Another key development is the work towards general release of Asset Germination Events. Originally slated for Q3 2018, the team has since extended the timeline stating the need to fine-tune the legal and regulatory issues involved with the program, with release slated for 2019.

Another interesting event to note is that the Power Ledger team were the winners of Richard Branson’s Extreme Tech Challenge 2018 .

Team

Dr. Jemma Green — Co Founder and Chair — works in the fields of blockchain, artificial intelligence, and energy. In addition to Power Ledger, she operates on the board of Water Corporation in Perth, Australia, and serves as Chairman of Climate-KIC Australia, a group working on innovating climate change solutions. She holds a Masters in Sustainability Leadership at the University of Cambridge, and a Doctor of Philosophy (PhD) with the Sustainability Policy Institute at Curtin University.

John Bulich — Co Founder and Technical Director — also a Director at Ledger Assets, a company developing blockchain applications for photo verification, medical uses, power, and asset sharing. He was a Director at WA Property Investments for 22 years, working on property development, securities trading, and portfolio management.

David Martin — Co Founder and Managing Director —worked as Director at Future Effect, an Australian energy company. He was a senior executive at Horizon Power as General Manager.

Dr. Bill Tai — Global Ambassador and Advisor — a venture capitalist known for being co-creator of the Blockchain Summit and board member of BitFury Group. He has been Chairman of the Board for Treasure Data, a data pipeline and repository under Softbank’s ARM corporation, and Hut8 Mining Corp, the largest publicly listed crypto mining operation in North America.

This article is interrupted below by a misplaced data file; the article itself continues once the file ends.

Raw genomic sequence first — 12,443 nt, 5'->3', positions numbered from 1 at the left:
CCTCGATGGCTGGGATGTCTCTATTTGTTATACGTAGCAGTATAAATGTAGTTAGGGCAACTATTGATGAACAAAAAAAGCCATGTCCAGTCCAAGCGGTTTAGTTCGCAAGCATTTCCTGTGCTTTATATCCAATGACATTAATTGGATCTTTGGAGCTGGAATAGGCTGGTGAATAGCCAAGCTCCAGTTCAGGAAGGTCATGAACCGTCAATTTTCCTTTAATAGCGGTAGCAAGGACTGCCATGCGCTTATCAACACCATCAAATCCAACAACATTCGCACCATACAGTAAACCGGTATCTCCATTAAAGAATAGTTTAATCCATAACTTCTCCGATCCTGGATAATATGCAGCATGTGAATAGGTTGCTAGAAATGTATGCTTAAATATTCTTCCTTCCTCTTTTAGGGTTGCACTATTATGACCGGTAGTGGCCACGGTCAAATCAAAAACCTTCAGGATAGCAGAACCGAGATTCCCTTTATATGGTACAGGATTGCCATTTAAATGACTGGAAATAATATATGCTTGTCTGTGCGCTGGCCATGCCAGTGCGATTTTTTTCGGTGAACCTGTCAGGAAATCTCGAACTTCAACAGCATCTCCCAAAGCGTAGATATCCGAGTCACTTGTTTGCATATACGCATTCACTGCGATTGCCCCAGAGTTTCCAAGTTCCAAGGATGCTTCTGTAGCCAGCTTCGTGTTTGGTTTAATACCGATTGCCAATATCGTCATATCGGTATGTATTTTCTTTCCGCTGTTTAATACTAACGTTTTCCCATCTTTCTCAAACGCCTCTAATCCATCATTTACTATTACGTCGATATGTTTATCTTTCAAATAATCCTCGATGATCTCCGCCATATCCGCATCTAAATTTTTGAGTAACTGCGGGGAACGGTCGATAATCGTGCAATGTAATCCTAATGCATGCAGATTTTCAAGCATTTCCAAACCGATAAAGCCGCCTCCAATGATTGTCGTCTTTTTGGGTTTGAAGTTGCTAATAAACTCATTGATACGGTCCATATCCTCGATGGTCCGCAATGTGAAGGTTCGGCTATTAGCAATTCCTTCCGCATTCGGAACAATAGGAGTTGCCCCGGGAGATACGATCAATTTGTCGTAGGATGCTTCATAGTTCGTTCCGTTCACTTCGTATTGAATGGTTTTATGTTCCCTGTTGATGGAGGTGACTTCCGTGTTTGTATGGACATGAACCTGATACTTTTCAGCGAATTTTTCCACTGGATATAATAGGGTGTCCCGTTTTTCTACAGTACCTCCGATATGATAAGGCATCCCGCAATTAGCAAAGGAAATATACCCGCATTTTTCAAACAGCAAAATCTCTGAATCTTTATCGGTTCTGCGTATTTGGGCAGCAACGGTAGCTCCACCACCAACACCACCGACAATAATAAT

Marc van Hoof — Chief Operating Officer — an investor who is currently involved in organizations which include Revl, Inc. and Breathometer. He is also a Board Advisor with Law Advisor, which is a web service for people looking for legal advice or a lawyer. He worked for Cisco as a Product Manager in 2005.

The total team is comprised of around 30 members.

Notable Partnerships

Power Ledger has been working hard to form various commercial partnerships with entities outside of the blockchain industry.

Clean Energy Blockchain Network — an off-shoot of Power Ledger focused on the platform’s adoption in North America. The group maintains their own team and advisors independent from Power Ledger, and its affiliations include IBM Blockchain and Microsoft Azure. The group spearheaded Power Ledger’s first North American deployment at Northwestern University.

Greenwood Solutions — provides energy solutions to commercial, residential, and industrial clients. The company partnered with Power Ledger to deploy the Power Ledger P2P energy trading platform in Burwood, a suburb of Melbourne, Australia. Through the deployment of solar panels, the partnership hopes to provide residents monetization of their excess energy.